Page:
Dan Williamson

Karen and I met in a sea of orange. It was Koninginnedag and we were in Amsterdam. On this day, once a year, hundreds of thousands of people dress in the nation’s colour, filling the bars, streets, plazas and canal banks in a state of frenzied madness. We kissed in the orange haze and everyone and everything around us fell away. I knew that we were surrounded by thousands of shouting revellers, but at the same time it was just us, connected, as if we were the only two souls left in the world.

Dan Williamson: My wife did the Hoffman ProcessIn that moment, I knew that that Karen and I had something incredible and soulful. We’re lucky. You can walk your whole life looking for this and we just stumbled upon it. I knew that immediately. That’s why it felt completely normal when we moved in together after four days and married after six weeks and then went to Nepal to climb the Himalayas. After that, our humanitarian work took us to war-torn Iraq and South Sudan as well as Swaziland and Kenya.

We raced around the world, knowing that home was where we were at that moment, just because we were both there. Now, we’ve learnt that life can’t be turbo-charged all of the time and that’s OK. Life should be about change. We’ll both change a thousand ways over the years ahead and that will be fine, because we always, always talk to each other.

That’s why I wasn’t surprised when Karen said she was doing ‘the Process’. We’re always looking to understand ourselves more and the Process was just a continuation of this. To me, the idea of Karen going on some sort of retreat for a week while our son, Ruben, and I enjoyed some father-son time wasn’t foreign at all, but still, in the back of mind I did have a nagging voice. What was this Process all about?

Dan Williamson: My wife did the Hoffman ProcessFor a start, it is an odd name. A process is something you follow to get a mortgage, or something they do to cheese. Sometimes work can feel like going through a bit of a process, but can you really process people? That felt odd.

We talked about it, but even Karen couldn’t really explain it. It wasn’t psychotherapy, or counselling, or life coaching, or mindfulness, or anything else I suggested. I couldn’t put a label on it. The intrigue continued when Karen had to do hours of pre-course work. Sitting in the garden, I could see her pondering things, searching memories, looking for reasons. Eventually, I just let go of trying to pigeonhole it and decided I’d just have to trust it all.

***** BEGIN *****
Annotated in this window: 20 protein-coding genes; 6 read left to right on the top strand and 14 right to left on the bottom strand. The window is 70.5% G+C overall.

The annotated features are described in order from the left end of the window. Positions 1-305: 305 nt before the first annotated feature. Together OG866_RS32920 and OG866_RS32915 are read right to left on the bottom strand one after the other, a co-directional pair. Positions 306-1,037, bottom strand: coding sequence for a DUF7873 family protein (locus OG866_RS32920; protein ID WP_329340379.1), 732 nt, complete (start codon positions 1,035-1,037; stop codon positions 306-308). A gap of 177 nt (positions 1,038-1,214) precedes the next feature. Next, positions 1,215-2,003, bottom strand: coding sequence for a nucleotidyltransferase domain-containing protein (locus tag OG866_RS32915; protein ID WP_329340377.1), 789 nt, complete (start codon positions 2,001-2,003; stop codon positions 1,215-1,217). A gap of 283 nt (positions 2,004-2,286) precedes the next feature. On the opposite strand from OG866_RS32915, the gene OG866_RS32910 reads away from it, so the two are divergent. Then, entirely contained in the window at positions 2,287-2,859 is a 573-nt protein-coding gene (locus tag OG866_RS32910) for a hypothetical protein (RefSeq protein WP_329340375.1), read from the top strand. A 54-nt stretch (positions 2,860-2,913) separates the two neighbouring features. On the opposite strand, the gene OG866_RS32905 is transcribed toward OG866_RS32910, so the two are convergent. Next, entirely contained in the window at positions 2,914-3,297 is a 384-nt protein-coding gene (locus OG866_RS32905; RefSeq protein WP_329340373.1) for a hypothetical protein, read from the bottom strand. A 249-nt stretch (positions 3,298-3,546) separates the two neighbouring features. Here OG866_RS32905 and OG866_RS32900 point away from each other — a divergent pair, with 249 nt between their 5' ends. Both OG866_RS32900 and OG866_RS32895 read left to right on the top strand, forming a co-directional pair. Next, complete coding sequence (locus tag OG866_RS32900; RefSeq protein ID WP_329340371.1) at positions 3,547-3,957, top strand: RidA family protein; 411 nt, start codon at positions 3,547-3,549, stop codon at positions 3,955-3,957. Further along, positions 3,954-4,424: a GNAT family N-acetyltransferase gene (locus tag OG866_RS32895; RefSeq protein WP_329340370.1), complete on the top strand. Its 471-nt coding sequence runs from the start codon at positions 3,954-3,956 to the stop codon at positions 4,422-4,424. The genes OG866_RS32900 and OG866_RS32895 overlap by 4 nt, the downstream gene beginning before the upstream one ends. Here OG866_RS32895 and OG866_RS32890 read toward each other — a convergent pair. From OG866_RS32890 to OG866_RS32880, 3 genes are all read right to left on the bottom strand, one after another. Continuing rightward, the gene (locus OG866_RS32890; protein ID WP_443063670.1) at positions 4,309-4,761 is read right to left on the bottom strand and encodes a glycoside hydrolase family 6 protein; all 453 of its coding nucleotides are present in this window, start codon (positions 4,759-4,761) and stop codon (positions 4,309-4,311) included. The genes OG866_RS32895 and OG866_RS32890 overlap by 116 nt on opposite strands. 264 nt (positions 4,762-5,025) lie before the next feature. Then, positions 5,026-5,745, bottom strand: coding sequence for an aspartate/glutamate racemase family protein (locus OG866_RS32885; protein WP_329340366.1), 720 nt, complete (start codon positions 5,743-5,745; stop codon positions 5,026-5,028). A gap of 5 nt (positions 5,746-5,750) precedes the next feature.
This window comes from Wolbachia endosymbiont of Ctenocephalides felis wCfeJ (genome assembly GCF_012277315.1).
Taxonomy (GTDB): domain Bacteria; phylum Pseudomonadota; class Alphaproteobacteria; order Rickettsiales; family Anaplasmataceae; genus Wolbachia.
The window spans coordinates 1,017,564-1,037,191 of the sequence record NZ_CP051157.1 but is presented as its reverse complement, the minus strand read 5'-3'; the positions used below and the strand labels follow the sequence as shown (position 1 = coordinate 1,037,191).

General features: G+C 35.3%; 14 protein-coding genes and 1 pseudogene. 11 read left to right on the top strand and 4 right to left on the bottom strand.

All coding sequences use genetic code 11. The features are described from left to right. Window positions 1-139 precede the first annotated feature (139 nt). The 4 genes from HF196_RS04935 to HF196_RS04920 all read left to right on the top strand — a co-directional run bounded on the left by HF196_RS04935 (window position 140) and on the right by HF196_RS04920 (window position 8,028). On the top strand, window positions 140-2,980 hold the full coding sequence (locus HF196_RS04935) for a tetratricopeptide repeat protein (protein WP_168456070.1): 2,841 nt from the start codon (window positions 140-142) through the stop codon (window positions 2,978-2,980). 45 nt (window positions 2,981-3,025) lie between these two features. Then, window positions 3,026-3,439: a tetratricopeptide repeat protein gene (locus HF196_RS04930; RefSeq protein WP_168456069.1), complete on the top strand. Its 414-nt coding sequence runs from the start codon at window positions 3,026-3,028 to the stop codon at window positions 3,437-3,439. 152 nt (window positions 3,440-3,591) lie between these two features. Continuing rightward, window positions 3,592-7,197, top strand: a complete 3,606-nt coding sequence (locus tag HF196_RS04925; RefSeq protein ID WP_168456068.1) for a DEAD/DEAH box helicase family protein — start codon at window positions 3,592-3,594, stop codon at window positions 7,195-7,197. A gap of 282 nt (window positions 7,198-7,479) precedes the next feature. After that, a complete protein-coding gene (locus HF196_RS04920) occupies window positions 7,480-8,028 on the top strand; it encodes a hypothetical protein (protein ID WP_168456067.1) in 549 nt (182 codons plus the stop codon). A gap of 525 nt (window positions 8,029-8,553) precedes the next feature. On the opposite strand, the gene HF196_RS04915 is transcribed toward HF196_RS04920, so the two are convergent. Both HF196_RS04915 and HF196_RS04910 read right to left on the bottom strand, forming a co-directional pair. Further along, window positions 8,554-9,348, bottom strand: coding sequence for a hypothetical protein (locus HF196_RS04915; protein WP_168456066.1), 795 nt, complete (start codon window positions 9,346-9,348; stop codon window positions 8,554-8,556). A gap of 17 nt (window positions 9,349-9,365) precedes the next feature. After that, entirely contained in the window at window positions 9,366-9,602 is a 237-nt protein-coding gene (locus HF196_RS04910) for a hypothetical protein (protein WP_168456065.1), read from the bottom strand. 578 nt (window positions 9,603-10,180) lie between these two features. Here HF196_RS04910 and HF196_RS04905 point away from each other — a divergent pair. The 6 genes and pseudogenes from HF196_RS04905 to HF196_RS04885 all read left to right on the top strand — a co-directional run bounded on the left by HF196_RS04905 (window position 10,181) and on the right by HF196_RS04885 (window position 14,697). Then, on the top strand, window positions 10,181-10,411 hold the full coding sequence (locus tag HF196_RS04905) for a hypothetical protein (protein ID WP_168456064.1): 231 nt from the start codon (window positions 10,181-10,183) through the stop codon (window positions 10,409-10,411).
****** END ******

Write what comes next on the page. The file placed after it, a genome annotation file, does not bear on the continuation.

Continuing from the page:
Before Karen left for the week, she gave me an information sheet that Hoffman have written to provide partners and others with useful guidance. That was really helpful because it filled in some blanks and reinforced that some of the intrigue and apprehension I was feeling was completely normal.

When one of us goes away, we have a habit of agreeing the situations in which we should contact each other, for example if something goes drastically wrong. It might seem clinical to others, but it is something you get used to when you’re flying in and out of war zones, with limited means to communicate. So it felt comforting to know that there was a number I could call to contact Karen if something major happened. When she left, I watched her drive down the road, somewhat into the unknown, hoping that she would find whatever it was she needed to find.

Dan Williamson: My wife did the Hoffman ProcessSeven days later, a new Karen arrived at our doorstep. She had a huge smile on her face and was truly, truly happy. She was literally bouncing with freedom and oddly, seemed much, much younger again. She had a palpable sense of liberty.

Sometimes in life, there are moments where all things align, when everything is conceivable and when your options are boundless. I call these ‘moments of infinite possibilities’. When you see this in others it’s inspiring, and when you see it in the ones you love, its truly beautiful and profoundly infectious.

Ruben has a more relaxed and playful mum and together we all have a new sense of stability. We’ll always travel and explore, but now we don’t need to find that elusive and undefinable something, because it is here, with us, right now. We can feel it.

If it takes just seven days for your partner to discover and to ‘move-on from’ the thing that has haunted them for years, then it doesn’t matter what it’s called or what it is. All that matters, is that you support them to do it, allow them the space to explore and be a part of the new and beautiful world when they return.

Here are my top tips for supporting someone going on the Process:

    • It probably won’t be exactly clear what the Process is all about before your loved one departs, so be open and be trusting.
    • Agree the circumstances in which you can contact your loved one, before they leave.
    • When your loved one returns, allow them space. They’ve been through an incredible journey and they’ll share it with you when they are ready.
    • Understand that you will hugely benefit from the Process as well. If your loved one finds moments of infinite possibilities, that is good for you too.

Dan is featured in the 2018 issue of Hoffman magazine. To order a FREE copy for yourself, friends or family, click here.